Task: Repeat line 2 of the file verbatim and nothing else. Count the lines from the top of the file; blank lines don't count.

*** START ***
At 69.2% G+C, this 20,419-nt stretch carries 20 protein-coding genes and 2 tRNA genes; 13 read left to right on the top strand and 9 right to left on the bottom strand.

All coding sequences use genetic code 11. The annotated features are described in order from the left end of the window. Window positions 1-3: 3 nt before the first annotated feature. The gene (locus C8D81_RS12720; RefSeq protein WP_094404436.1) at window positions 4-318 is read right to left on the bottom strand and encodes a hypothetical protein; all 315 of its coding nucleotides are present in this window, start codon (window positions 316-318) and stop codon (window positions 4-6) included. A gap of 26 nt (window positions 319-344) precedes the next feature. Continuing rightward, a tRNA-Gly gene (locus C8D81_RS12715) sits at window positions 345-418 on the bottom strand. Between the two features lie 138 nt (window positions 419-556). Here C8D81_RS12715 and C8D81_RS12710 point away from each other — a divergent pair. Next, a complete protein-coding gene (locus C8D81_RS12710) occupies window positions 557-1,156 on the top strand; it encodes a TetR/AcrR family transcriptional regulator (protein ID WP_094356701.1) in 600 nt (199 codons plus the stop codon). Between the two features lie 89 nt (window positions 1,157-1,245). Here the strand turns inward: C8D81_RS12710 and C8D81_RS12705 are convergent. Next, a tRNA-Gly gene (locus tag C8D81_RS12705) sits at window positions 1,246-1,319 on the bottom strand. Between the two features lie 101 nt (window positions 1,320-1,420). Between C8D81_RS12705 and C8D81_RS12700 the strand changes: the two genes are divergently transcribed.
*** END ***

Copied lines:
All coding sequences use genetic code 11. The annotated features are described in order from the left end of the window. Window positions 1-3: 3 nt before the first annotated feature. The gene (locus C8D81_RS12720; RefSeq protein WP_094404436.1) at window positions 4-318 is read right to left on the bottom strand and encodes a hypothetical protein; all 315 of its coding nucleotides are present in this window, start codon (window positions 316-318) and stop codon (window positions 4-6) included. A gap of 26 nt (window positions 319-344) precedes the next feature. Continuing rightward, a tRNA-Gly gene (locus C8D81_RS12715) sits at window positions 345-418 on the bottom strand. Between the two features lie 138 nt (window positions 419-556). Here C8D81_RS12715 and C8D81_RS12710 point away from each other — a divergent pair. Next, a complete protein-coding gene (locus C8D81_RS12710) occupies window positions 557-1,156 on the top strand; it encodes a TetR/AcrR family transcriptional regulator (protein ID WP_094356701.1) in 600 nt (199 codons plus the stop codon). Between the two features lie 89 nt (window positions 1,157-1,245). Here the strand turns inward: C8D81_RS12710 and C8D81_RS12705 are convergent. Next, a tRNA-Gly gene (locus tag C8D81_RS12705) sits at window positions 1,246-1,319 on the bottom strand. Between the two features lie 101 nt (window positions 1,320-1,420). Between C8D81_RS12705 and C8D81_RS12700 the strand changes: the two genes are divergently transcribed.